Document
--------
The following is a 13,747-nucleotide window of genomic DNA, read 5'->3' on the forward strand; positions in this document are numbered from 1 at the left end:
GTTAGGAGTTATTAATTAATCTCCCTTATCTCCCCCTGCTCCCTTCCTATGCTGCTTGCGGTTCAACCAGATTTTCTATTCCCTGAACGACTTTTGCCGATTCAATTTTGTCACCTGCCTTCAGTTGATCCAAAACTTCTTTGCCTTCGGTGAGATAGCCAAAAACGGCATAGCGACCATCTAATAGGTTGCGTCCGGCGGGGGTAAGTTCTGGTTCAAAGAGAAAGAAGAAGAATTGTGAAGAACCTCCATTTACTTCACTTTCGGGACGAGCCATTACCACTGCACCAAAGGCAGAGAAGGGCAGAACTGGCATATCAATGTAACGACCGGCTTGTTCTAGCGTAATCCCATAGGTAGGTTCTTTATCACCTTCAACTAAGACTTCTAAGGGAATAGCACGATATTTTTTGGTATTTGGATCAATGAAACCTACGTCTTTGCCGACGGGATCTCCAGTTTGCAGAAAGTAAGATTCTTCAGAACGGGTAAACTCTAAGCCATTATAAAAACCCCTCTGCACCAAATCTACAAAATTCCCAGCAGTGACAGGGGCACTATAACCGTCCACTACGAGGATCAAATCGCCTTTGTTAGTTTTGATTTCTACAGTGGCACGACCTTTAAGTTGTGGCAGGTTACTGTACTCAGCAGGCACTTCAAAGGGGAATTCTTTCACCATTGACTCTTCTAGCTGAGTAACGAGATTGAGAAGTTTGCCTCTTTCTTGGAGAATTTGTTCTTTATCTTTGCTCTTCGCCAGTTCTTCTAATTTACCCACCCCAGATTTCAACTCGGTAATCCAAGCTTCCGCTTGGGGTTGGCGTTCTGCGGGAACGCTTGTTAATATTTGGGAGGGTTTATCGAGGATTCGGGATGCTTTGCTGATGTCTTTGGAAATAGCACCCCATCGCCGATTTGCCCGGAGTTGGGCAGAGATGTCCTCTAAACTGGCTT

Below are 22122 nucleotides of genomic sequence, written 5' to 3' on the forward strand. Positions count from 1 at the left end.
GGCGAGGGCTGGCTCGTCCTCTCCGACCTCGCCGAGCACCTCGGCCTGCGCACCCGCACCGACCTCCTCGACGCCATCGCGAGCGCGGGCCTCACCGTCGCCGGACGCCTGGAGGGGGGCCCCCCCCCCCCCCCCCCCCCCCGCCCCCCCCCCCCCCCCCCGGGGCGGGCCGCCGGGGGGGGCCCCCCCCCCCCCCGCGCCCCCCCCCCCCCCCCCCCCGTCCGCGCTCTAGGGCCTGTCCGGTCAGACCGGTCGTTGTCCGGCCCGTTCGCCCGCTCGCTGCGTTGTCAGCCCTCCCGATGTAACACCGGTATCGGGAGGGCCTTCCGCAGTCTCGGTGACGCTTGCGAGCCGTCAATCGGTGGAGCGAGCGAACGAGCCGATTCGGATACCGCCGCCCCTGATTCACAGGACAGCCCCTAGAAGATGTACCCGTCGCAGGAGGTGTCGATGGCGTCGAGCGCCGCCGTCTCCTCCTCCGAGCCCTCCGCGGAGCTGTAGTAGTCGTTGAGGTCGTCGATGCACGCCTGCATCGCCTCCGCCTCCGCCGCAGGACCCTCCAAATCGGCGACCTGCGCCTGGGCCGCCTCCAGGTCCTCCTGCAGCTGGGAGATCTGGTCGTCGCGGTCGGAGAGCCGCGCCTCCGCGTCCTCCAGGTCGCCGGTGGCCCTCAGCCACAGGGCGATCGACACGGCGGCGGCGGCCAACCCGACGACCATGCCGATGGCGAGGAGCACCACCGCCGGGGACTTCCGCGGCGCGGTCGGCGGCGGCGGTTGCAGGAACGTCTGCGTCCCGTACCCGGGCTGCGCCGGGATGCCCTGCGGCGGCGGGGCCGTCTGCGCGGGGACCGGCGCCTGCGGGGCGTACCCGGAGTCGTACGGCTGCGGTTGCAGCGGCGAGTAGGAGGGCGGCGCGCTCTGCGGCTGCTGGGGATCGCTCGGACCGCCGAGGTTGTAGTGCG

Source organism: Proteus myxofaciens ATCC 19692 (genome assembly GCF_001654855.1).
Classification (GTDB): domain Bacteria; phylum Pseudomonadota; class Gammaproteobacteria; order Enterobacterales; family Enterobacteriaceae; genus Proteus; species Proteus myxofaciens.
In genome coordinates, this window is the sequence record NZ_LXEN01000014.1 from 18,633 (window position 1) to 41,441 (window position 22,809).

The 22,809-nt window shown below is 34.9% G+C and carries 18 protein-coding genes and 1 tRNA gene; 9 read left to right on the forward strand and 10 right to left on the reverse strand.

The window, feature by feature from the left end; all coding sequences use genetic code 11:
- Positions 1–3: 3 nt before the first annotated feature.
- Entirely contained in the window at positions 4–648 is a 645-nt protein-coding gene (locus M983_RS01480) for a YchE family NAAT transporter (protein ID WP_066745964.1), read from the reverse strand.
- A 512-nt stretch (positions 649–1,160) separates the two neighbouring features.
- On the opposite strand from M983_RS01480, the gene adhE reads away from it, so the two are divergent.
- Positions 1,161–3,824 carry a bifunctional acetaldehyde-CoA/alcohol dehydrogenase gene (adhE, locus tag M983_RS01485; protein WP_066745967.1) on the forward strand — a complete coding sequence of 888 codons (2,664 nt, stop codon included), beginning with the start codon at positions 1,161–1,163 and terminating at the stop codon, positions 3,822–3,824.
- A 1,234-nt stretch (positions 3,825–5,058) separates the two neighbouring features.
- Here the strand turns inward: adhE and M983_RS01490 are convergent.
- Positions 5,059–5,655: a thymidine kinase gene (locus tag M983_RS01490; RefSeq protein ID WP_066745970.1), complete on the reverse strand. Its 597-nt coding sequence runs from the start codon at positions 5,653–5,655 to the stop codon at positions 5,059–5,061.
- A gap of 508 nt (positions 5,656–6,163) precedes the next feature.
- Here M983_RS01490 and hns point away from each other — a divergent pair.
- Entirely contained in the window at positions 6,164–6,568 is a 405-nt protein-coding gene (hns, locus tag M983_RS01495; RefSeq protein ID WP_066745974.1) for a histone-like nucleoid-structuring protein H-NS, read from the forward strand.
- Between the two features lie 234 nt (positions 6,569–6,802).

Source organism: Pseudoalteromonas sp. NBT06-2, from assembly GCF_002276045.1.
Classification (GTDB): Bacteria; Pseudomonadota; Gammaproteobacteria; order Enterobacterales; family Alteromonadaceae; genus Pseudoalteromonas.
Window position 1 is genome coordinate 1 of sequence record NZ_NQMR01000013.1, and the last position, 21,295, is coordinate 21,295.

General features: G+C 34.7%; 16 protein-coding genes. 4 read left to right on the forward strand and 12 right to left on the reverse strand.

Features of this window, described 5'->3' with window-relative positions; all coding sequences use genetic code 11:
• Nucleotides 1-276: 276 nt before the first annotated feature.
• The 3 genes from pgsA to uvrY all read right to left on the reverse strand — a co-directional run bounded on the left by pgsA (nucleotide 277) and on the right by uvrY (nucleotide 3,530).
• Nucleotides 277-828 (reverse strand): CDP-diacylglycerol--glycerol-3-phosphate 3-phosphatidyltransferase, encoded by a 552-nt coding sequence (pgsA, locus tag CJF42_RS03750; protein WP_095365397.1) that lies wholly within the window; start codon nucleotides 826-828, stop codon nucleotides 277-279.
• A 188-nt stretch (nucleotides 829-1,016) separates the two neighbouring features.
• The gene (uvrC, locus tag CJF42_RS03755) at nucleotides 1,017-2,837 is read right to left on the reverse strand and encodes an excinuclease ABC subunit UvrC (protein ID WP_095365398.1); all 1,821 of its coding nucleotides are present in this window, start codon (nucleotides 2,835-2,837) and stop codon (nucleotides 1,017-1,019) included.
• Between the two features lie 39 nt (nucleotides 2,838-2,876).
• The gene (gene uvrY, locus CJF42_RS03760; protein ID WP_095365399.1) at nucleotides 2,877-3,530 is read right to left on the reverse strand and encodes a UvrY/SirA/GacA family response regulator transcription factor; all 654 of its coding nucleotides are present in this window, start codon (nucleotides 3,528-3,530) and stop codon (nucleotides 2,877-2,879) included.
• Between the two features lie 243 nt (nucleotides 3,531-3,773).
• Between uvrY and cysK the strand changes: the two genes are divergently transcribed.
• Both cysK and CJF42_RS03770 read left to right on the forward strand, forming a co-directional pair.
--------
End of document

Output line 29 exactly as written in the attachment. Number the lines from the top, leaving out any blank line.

• Nucleotides 277-828 (reverse strand): CDP-diacylglycerol--glycerol-3-phosphate 3-phosphatidyltransferase, encoded by a 552-nt coding sequence (pgsA, locus tag CJF42_RS03750; protein WP_095365397.1) that lies wholly within the window; start codon nucleotides 826-828, stop codon nucleotides 277-279.